Americans have many complaints about the actions of Congress during the past quarter century, over-spending and budgets deficits among them, and a glance around the parking lots of Capitol Hill creates the impression that the personal spending habits of members of Congress and their staffs match their political spending habits. In this view of the street outside the House of Representatives office building, however, the car on the left indicates that at least one person on Capitol Hill is exercising fiscal restraint. A Pontiac 6000 sighting is a rare event anywhere, with the newest ones almost 24 years old, and image-conscious Capitol Hill is one of the last places where one would be expected to appear. “Four more years!” is a chant that one hears often in Presidential elections; “Twenty four more years!” is what I thought upon seeing this Pontiac.
Weeks later, a sighting a few blocks away of the same 6000 allowed confirming further details about the car, including that it is a Capitol Hill regular. It is a 6000 S/E with the composite headlights added to the model in 1986, indicating that it is from the middle to late years of the 6000, which lasted from 1982 to 1991.
The 1986 model year was a pivotal year for this popular model. In that year, GM modernized its sportiest A-Body with composite headlights, anti-lock brakes and a four speed automatic transmission replacing the preceding three speed automatic. The STE (Special Touring Edition) version introduced in 1984 continued, with these improvements and also interior enhancements such as a tachometer and then-innovative steering wheel sound system controls.
The 1986 model year also was the beginning of the end for the 6000, however, as it saw the arrival of the Ford Taurus and its aerodynamic design language, which turned domestic car buyers away from the now old-fashioned square styling of the 6000 and its A-Body cousins. All of this history of ordinary sedans of the 1980s is less interesting to the general public than the Mini Coupe on the other side of the street, or even the Honda Civic del Sol parked in front of the Mini Coupe, but here the 6000 is the star of the show.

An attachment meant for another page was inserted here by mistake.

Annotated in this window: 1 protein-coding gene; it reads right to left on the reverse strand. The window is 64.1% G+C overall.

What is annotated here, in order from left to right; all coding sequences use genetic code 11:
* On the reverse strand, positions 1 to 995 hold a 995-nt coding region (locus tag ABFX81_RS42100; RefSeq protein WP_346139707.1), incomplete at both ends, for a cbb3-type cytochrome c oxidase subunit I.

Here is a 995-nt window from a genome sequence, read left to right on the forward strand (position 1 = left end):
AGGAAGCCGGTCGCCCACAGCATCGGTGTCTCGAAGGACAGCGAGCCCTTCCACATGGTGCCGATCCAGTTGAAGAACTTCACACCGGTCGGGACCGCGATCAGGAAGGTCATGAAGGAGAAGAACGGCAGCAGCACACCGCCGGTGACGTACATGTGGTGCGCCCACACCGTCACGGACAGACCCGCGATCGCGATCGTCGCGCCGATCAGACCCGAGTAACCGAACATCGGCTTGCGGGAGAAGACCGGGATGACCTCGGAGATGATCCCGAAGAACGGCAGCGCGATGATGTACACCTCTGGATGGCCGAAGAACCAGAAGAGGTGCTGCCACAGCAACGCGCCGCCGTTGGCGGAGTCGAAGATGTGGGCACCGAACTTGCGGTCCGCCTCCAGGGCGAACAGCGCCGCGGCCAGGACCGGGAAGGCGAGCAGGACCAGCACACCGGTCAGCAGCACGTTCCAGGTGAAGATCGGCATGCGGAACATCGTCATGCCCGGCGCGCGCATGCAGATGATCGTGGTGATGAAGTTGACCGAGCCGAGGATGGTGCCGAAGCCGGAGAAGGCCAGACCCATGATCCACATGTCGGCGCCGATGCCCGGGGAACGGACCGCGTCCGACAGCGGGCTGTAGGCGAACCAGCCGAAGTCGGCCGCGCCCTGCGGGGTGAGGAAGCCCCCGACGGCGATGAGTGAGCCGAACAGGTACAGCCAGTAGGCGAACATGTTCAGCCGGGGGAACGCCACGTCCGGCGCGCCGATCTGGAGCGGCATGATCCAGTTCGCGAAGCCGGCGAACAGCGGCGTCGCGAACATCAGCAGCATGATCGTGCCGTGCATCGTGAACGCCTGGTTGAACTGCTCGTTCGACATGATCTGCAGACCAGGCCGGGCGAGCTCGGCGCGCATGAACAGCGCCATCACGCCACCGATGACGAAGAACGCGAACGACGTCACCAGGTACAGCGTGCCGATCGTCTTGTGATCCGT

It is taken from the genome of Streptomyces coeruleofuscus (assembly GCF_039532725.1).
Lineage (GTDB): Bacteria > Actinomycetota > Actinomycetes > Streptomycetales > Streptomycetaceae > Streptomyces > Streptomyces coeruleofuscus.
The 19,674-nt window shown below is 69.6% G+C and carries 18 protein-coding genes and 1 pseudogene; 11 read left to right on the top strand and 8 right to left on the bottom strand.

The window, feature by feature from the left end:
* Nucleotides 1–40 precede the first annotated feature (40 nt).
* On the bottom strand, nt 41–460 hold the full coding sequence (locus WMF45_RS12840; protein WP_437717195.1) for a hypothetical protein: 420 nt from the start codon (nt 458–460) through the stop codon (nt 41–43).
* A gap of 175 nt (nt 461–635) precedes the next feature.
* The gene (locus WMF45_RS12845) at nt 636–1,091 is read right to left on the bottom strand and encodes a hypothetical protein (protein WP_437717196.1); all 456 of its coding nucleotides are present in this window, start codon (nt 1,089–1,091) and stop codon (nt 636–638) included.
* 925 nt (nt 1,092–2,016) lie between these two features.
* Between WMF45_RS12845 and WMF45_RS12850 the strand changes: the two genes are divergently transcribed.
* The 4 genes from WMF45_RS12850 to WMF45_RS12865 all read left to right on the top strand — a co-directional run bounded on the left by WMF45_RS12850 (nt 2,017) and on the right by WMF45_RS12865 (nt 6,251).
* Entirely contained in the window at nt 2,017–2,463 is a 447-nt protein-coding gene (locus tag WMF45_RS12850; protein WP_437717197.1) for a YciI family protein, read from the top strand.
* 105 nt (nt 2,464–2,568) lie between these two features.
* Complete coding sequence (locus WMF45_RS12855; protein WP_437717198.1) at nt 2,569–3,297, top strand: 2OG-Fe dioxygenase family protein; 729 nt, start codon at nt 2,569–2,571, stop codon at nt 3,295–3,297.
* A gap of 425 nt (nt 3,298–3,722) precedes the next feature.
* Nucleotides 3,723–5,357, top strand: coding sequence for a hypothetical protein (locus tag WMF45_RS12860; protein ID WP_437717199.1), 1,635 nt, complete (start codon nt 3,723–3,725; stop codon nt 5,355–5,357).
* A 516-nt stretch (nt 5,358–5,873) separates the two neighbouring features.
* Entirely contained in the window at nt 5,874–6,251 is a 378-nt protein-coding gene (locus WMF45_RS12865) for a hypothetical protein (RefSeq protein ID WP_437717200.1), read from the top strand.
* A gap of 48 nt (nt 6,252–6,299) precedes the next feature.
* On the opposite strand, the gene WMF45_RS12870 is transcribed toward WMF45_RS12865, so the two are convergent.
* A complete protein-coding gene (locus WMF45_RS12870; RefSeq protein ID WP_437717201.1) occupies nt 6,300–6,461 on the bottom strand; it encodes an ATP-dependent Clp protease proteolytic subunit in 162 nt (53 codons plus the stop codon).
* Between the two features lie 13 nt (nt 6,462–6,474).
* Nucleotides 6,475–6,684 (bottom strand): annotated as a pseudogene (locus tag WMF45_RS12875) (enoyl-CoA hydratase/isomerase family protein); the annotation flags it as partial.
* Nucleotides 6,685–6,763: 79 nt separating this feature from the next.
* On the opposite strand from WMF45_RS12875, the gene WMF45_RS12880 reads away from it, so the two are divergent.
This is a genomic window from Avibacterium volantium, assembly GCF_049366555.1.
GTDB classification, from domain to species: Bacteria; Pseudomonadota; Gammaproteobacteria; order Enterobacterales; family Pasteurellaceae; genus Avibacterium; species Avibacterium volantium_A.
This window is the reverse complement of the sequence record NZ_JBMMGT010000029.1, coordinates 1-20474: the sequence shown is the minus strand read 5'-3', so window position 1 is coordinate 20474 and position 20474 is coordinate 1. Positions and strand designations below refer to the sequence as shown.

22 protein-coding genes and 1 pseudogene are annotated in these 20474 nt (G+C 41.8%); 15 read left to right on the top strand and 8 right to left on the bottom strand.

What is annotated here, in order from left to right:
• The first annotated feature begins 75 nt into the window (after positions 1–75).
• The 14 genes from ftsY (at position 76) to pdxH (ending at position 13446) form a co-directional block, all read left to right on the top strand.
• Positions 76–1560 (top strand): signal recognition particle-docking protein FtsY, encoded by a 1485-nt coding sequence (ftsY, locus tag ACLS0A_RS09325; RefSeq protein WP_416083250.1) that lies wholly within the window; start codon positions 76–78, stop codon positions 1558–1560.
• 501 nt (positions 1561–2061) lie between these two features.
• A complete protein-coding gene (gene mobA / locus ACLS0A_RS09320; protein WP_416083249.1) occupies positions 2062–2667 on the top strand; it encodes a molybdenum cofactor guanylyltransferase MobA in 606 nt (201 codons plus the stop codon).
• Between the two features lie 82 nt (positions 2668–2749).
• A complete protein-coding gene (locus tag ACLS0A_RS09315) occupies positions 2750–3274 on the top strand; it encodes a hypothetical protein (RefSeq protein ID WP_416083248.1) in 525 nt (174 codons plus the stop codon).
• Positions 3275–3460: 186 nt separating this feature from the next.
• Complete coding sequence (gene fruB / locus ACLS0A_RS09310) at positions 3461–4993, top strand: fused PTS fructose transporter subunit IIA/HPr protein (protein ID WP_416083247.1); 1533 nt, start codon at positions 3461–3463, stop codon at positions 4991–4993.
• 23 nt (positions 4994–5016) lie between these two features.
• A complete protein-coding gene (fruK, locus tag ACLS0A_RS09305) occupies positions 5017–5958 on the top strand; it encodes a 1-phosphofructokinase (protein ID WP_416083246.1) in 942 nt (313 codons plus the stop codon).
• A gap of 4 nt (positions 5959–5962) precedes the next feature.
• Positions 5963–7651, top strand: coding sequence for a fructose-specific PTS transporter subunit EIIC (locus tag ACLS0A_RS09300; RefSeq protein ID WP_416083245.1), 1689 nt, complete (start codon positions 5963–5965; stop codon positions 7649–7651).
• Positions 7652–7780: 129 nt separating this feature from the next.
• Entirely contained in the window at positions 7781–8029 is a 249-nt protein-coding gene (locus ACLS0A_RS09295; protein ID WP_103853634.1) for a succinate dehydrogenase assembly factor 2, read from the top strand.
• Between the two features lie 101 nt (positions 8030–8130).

This car clearly is a long-term resident of the District of Columbia, wearing the style of license plate used during the 1980s — rarely seen these days, and as distinctive to older cars as a black or blue license plate in California. The car’s owner never appeared, so I was not able to learn anything about the owner or the history of the car, but having been parked in an area reserved for House members and their staffs, the car and its owner probably have been witness to many interesting events over the years. Twenty four more years may be a lot to ask of a car, but with the GM A-Body well known for its longevity as a Cockroach of the Road, this 6000 likely will be roaming the streets of the nation’s capital for many more years.